“What nuclear waste problem?” (TWiN Podcast 77)

Get the MP3 Here Download printable version here I have a family member that I love dearly and have an infinite amount of respect for.  She is a fantastic mother, a caring person, respected in her chosen profession, and a good friend.  She would do anything she could to help someone in need.  When we first met she was strongly opposed to nuclear energy.  Over the years we have discussed it from time to time and I’ve had some influence on her perspective.  She’s not totally won over yet, but we’re making progress.  Not too long ago she asked me, “But what about the waste?  That really worries me!”  She really didn’t believe me when I said “There’s no such thing as a nuclear waste problem.  That’s nothing but a myth.” Let me explain. Used nuclear fuel is very safely stored in earthquake proof storage pools and dry storage casks at nuclear plants around the USA.  It can stay there until we’re ready to recycle it, and we WILL recycle it eventually because it would be a waste not to do so.  When we remove used fuel from a reactor more than 90% of the potential energy is still in the fuel.  It would be wasteful to even consider putting it in a hole a mile underground!  Also, when we do recycle it, the left over material is much smaller and is much easier to handle, but we’ll talk about that in a few minutes. First we need to look at the components of used power reactor fuel, and recognize that with recycling each of the components can be separated from one another.  A typical batch of used nuclear reactor fuel is made up of the following materials (not counting the structural materials): % Composition (approx) Uranium 93% Plutonium 1.5% Minor Actinides 0.2% Fission Products 5.3% When the fuel is new the concentration of the isotope U-235 is about 4% and U-238 is the rest.  After the fuel is burned in a reactor the uranium is mostly U-238 (very close to the isotopic mix of natural uranium) because most of the U-235 gets burned out by absorbing neutrons and fissioning.  There is also a small but important amount of plutonium that is formed when uranium atoms capture neutrons but do not fission.  This is called “breeding” and in fact at the end of life of a reactor fuel load more than 20% of the heat generated is from the fission of plutonium atoms formed by breeding.  All of this plutonium and uranium can be mixed back together to make new nuclear fuel.  This is what is commonly referred to as mixed oxide fuel,...

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Saber Rattling & Iran’s Nuclear Program (TWiN Podcast 75)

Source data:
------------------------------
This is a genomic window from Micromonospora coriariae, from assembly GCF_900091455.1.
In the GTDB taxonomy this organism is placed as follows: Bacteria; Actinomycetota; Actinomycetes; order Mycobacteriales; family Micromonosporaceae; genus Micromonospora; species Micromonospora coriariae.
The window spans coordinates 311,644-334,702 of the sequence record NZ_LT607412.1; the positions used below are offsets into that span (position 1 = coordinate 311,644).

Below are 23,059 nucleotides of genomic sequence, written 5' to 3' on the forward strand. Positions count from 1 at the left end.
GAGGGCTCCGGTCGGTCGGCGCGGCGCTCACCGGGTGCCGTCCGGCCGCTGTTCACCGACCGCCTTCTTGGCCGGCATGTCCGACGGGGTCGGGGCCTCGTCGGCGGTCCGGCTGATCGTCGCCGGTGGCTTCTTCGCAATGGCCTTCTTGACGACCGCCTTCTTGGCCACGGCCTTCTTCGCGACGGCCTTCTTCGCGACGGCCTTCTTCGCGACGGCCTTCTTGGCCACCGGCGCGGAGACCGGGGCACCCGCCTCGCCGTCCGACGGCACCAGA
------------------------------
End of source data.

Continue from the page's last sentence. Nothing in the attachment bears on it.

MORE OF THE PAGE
Get the MP3 File Here News outlets around the world were buzzing last week when Iran announced in a letter to the International Atomic Energy Agency (IAEA) that it has built a second nuclear fuel enrichment facility deep under a mountain near the city of Qom.  The UN security council appeared outraged and the US government claimed it has known of the facility for “some time.” There continues to be deep disagreement between Iran and the UN Security Council about the Islamic Republic’s intentions and their responsibilities under the Nuclear Non-proliferation Treaty.  Iran claims they are following the rules to the letter: they notified the IAEA about the facility 180 days before it is scheduled to go into operation, precisely as required by their agreement with the IAEA.  President Obama on the other hand, stated Iran is “breaking the rules all nations must follow.,” and other members of the Security Council seem to agree.  They cite a later UN provision that requires Iran to notify them before building any such facility. Herein lies the problem: there are TWO SETS OF RULES!  The earlier version required Iran to notify the IAEA before loading special nuclear material into a new facility – essentially they had to tell the IAEA (a branch of the UN) 180 days before beginning operation.  A later version of the rule requires notification before beginning beginning construction of an enrichment facility.  Iran claims they are not required to comply with the later version because other parties to the agreement (the USA and Europe) failed to meet their end of the deal.  Specifically, under what are called the “additional protocols” and the “Subsidiary Agreement” the USA and Western European nations were to recognize Iran’s legitimate right to enrich uranium for peaceful purposes, and in exchange Iran would agree to notify the IAEA before BUILDING more enrichment capacity.  The earlier version of the agreements required notification later in the process – before OPERATING a new enrichment facility. At least one nuclear weapons expert says Iran is right.  Scott Ritter, a former UN weapons inspector, says Iran is both legally and technically correct.  According to Mr. Ritter, Iran agreed to voluntarily follow the later agreement pending ratification by their Parliament.  Since their Parliament has never ratified the agreement, Iran is not legally bound to it.  Instead, Iran is bound by the earlier agreement requiring Iran to inform the IAEA about the facility before beginning operation. Mr. Ritter also says the IAEA currently has a 100% accounting for all of Iran’s nuclear material and none has been diverted to weapons production or enriched to weapons grade.  If Scott Ritter is correct,...

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